Tons of brown seaweed are washing up along Quintana Roo’s beaches and it’s putting the country’s post-COVID travel boom at risk.
Sargassum seaweed has been washing up on the Caribbean coast in record amounts. It gives a brown tint to crystal clear waters and emits a sewage-like stench when it washes ashore, according to the University of South Florida.
There were 24.2 million tons recorded in the last month in the Caribbean region, up from 18.8 million tons in May.
The boom in sargassum poses a “significant threat” to the country’s post-pandemic tourism recovery, analysts from bank BBVA warn. Particularly in Quintana Roo state, home to destinations like Cancun, Tulum, and Playa del Carmen.
24.2 million tons of seaweed were recorded in the last month in the Caribbean region.
Mexico’s Navy and local workers have been drafted in to remove it from the water and sand.
“The sargassum is not a problem that can be solved but must constantly be addressed, mainly in the summer months,” BBVA said on Monday.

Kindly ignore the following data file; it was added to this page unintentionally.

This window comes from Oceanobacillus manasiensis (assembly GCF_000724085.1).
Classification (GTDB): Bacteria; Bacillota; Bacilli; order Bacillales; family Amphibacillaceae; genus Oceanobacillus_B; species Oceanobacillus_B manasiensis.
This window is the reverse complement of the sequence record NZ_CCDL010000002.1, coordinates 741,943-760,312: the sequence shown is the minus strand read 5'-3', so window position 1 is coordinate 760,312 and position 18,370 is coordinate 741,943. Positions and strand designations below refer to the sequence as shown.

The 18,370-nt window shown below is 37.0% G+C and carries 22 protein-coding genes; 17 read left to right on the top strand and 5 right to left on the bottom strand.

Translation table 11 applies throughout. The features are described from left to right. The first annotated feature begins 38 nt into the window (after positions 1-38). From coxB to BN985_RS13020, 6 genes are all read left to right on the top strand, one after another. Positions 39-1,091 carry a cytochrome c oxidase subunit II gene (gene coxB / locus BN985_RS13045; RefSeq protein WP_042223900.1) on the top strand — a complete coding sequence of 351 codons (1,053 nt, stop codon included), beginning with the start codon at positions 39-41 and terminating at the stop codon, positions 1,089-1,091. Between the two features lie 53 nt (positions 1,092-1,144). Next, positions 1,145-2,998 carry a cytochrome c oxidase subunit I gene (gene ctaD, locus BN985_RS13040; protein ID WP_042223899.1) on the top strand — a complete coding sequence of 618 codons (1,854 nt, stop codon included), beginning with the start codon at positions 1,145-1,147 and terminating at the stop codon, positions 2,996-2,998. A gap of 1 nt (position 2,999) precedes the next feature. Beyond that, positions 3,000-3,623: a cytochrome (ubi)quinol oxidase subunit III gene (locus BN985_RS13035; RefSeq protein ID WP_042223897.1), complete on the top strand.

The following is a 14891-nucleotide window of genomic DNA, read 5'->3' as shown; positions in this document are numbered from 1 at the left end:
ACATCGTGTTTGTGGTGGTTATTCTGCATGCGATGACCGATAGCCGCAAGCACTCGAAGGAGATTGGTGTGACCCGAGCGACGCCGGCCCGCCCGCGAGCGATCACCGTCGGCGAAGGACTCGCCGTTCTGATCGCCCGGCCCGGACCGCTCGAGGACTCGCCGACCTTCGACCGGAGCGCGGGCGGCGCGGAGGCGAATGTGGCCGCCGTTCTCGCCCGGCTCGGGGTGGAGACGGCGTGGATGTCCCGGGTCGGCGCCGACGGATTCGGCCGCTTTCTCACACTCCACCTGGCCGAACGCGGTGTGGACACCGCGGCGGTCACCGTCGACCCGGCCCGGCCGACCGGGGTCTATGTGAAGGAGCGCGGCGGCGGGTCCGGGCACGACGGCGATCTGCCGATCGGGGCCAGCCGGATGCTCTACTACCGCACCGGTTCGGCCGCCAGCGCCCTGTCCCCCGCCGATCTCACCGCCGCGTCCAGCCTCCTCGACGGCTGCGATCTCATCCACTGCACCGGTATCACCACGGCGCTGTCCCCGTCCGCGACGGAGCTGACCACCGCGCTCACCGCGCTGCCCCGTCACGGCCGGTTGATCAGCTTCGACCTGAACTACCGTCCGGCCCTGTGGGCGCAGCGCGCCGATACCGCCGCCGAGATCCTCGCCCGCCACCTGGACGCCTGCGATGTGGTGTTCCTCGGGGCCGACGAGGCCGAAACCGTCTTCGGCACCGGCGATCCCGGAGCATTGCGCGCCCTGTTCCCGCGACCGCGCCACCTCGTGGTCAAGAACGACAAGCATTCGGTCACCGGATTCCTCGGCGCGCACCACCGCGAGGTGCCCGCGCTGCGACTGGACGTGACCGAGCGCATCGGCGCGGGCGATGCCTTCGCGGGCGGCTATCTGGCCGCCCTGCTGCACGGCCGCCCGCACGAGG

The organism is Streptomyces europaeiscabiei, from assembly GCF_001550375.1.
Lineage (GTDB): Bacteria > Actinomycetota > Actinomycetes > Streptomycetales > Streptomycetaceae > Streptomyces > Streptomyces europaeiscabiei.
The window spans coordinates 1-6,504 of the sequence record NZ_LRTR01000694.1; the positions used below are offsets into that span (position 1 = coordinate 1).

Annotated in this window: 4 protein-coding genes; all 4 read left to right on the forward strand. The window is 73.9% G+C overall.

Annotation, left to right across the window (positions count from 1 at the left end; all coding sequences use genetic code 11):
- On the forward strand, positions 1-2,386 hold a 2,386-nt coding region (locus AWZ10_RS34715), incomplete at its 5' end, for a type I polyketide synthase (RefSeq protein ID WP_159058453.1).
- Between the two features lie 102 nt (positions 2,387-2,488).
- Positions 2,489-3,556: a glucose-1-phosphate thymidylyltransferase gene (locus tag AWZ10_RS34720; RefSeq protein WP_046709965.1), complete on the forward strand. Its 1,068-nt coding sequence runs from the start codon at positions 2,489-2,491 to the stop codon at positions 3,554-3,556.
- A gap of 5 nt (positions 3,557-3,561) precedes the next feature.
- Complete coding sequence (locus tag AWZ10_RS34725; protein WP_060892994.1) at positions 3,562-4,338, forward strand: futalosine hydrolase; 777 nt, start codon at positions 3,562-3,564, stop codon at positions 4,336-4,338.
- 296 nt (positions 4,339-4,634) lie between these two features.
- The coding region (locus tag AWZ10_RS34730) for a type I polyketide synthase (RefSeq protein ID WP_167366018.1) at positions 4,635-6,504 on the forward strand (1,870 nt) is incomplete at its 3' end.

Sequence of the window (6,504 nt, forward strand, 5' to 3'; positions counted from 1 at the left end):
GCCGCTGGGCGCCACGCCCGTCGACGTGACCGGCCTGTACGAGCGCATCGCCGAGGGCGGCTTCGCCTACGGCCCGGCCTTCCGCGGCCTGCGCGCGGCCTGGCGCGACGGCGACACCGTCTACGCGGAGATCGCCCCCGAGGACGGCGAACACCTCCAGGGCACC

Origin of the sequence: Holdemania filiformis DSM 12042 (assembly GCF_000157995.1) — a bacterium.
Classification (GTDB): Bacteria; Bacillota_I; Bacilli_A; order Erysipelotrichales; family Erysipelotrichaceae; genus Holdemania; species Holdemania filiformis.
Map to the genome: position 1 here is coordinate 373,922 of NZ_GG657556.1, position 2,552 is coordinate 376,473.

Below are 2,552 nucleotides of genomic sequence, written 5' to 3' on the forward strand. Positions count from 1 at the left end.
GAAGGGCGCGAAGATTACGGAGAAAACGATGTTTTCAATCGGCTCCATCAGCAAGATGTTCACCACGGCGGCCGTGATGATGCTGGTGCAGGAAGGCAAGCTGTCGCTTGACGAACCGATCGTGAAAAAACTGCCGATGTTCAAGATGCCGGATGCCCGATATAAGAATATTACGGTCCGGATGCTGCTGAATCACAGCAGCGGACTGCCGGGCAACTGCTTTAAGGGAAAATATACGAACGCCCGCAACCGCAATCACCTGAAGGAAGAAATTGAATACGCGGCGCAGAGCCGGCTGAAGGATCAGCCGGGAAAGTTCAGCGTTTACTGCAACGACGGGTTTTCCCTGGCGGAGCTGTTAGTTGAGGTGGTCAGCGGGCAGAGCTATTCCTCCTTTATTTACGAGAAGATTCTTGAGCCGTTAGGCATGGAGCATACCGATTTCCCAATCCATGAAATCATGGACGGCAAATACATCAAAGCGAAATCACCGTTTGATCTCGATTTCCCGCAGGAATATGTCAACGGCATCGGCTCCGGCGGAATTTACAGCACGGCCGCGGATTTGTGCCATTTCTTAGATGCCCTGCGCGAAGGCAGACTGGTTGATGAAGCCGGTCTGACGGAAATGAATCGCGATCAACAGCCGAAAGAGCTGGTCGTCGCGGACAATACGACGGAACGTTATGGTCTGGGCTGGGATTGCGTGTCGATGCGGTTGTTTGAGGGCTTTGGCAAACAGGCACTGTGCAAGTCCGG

Mexico’s GDP from tourism took a 25 percent hit in real terms in 2020 due to the pandemic, even though the country never closed its borders. In 2021, however, the sector rebounded to near pre-pandemic levels – but the upward trajectory is in danger unless the seaweed is controlled.
Is seaweed a problem anywhere else?
Since 2011, seaweed in Mexico and across the Caribbean has exploded for reasons scientists do not yet fully understand.
Neighboring Belize has recently seen an uptick in sargassum seaweed polluting its beaches too. The locations where high concentrations are particularly bad are Hopkins and Placencia in the south of the country.
Source: Euro Noticias